The first year in the life of a new business is said to be the hardest. Securing clients and customers, promoting the business and turning a profit are just some of the challenges that owners face.
The majority of businesses do not make it past the five year mark, with lack of research, problems with cash flow and staffing issues being the most common reasons for the failure of startups. With more and more startups being established than ever before the question is, just how do they remain financially stable in the first year and beat the overwhelming odds?
Follow the Business Plan
One of the most important factors in getting a new business off the ground is for the owners to produce a solid business plan. The research and strategy that goes into a business plan should, however, not be dismissed once the business is up and running.
Au contraire, using the business plan as a working document throughout the first year of trade will help keep the business goals clear and the concern on track.
Track and Monitor Finances
Having the ability to see a snapshot of precisely how the business accounts are looking is paramount to any startup that is looking to remain financially stable in the first year. Depending on the size of the operation, it may be perfectly reasonable for the business to keep its own accounts, when it comes to audits and matters concerning tax, a reliable firm will offer peace of mind to help you move forward.
Set Small Achievable Goals
Having a startup business is exciting and freeing although most entrepreneurs experience setbacks and long days that can take their toll and become draining. To counteract this and keep your business afloat, set small goals.
While you may dream about growing a multi-million pound business, this will do little to maintain motivation day-to-day. Create short term goals, such as finding a new client each month or increasing your website’s traffic month-on-month.
Keep Overheads to a Minimum
Many startups fail in the first year because they simply run out of money. Overheads can be very expensive so it stands to reason then keeping them to a minimum is vital until more money starts coming in.
Ways to do this include outsourcing any work that cannot be done inhouse to freelancers, as opposed to employing someone to do it. Also, avoid taking on the responsibility of business premises where possible – many fine businesses have been built out of the owner’s home or even garage.
Find and Attract Your Customers
Healthy cash flow is vital to the success of a startup and this is where customers come in. As the heart of any business, a customer or client base is amuch needed component for your startup. The financial stability of your business may depend upon it.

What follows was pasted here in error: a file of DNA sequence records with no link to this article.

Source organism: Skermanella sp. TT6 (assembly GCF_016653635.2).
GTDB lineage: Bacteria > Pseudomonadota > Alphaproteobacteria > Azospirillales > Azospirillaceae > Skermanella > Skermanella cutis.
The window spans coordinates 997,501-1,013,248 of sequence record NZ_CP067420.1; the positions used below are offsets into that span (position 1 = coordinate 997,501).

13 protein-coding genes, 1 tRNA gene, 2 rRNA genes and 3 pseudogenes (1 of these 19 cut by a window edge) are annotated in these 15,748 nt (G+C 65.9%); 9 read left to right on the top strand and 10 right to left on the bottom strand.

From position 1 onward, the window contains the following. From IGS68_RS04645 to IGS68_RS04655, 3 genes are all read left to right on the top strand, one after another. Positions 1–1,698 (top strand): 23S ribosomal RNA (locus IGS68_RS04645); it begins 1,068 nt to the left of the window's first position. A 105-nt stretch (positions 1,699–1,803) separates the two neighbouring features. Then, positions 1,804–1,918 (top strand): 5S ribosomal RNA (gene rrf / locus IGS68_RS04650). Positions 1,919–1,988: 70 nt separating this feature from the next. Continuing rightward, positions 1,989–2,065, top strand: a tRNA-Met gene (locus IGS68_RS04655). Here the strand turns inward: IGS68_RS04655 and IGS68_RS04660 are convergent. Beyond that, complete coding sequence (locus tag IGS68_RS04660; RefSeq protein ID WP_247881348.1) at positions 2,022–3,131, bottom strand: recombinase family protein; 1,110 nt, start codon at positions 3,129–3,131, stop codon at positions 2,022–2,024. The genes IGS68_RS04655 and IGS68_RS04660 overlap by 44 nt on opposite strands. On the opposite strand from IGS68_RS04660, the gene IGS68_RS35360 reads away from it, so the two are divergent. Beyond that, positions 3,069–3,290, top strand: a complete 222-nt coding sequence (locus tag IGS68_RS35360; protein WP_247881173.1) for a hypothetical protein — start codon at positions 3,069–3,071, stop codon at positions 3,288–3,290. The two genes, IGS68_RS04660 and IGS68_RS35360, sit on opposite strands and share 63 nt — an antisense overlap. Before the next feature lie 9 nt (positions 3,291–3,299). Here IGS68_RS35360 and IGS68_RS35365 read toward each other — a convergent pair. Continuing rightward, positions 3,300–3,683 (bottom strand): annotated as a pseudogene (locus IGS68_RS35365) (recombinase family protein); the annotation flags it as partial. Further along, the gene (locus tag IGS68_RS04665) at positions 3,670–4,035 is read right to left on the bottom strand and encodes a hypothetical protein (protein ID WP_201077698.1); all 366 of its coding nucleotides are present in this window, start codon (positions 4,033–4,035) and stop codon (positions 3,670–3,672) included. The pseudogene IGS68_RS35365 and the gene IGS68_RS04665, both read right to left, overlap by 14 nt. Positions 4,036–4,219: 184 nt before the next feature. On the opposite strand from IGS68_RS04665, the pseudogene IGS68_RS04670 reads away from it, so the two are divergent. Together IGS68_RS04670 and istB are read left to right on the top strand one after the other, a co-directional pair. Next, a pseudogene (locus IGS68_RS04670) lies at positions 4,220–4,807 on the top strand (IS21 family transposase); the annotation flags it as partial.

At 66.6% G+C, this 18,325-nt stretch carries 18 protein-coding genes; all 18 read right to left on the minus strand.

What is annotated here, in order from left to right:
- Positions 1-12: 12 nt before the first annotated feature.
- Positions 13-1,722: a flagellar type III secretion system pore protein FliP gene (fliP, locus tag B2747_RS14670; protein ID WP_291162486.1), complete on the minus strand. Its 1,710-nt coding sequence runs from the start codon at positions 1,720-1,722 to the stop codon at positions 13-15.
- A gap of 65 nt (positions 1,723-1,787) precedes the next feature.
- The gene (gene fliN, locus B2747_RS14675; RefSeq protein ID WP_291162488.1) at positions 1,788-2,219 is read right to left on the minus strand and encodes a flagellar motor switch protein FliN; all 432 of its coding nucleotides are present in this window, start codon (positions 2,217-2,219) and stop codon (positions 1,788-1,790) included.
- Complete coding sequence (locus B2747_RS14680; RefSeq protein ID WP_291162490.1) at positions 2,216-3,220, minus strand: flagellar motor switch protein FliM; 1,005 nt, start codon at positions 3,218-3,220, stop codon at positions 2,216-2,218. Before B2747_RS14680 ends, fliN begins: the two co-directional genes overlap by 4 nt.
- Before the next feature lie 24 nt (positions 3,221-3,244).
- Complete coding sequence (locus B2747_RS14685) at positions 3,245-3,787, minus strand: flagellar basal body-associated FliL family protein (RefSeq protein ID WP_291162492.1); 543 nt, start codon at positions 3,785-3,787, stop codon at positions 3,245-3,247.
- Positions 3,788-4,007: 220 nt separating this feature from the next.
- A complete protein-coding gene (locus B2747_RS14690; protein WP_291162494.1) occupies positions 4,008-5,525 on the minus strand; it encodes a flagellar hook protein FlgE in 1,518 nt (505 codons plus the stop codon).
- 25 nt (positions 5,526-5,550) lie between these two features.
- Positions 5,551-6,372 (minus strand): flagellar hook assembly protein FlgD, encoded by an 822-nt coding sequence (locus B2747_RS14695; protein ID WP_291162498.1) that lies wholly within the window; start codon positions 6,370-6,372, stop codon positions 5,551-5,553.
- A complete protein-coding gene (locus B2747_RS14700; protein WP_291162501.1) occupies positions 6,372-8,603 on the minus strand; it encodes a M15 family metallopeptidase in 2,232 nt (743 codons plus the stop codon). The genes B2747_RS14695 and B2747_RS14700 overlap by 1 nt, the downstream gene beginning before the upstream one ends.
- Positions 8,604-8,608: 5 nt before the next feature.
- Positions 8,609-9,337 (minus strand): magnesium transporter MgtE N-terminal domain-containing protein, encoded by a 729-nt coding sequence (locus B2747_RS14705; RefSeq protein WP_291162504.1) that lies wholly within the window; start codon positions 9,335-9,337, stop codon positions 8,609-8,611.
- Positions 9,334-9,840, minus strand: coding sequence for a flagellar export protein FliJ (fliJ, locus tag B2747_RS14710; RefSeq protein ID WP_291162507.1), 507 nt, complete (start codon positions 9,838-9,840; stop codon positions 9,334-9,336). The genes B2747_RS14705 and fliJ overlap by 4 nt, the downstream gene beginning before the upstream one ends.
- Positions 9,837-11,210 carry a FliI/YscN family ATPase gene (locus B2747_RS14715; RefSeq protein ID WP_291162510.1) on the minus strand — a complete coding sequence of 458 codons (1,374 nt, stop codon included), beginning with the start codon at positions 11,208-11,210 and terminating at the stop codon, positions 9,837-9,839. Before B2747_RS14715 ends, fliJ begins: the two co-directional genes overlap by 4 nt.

Before launching your business, you should have already completed research about the industry, market and the viability of your product or service. Following a similar process, find out who your customer is and create a comprehensive marketing plan – you will find that there are many effective and cheap ways to market a startup.
Reinvest in the Business
When profits do start to come, seriously consider how they can be used to bolster the company and move ahead. Although it may be tempting to provide yourself with a better salary, typically, profits should be used to help market the business and to make improvements to the service or product.
Do not forget that it is a common scenario for the owners of a startup to be the last to get paid, particularly during the first year of business. This period of time is all about the hard work and sacrifice required to build a startup that will last.
Plan for the Worst-Case Scenario
As an entrepreneur, you desperately want your startup to succeed and become financially stable. If you knuckle down and put your all into your new business, you may find that you succeed although the high failure rate for startups demands that you have a backup plan.
It is a good idea to work alongside your business to ensure that you are able to support yourself financially if your venture proves to be unsuccessful. Also, having an exit strategy will help you should the worst happen.
It is only when a startup stops being a startup and financial stability has been achieved throughout the first year that owners should begin to reflect and think about the next phase of the business – scaling. As an entrepreneur, it is vital that you do not attempt to run before you can walk. Put the work into making your startup financially stable – it will be hard – and after this the rest will follow.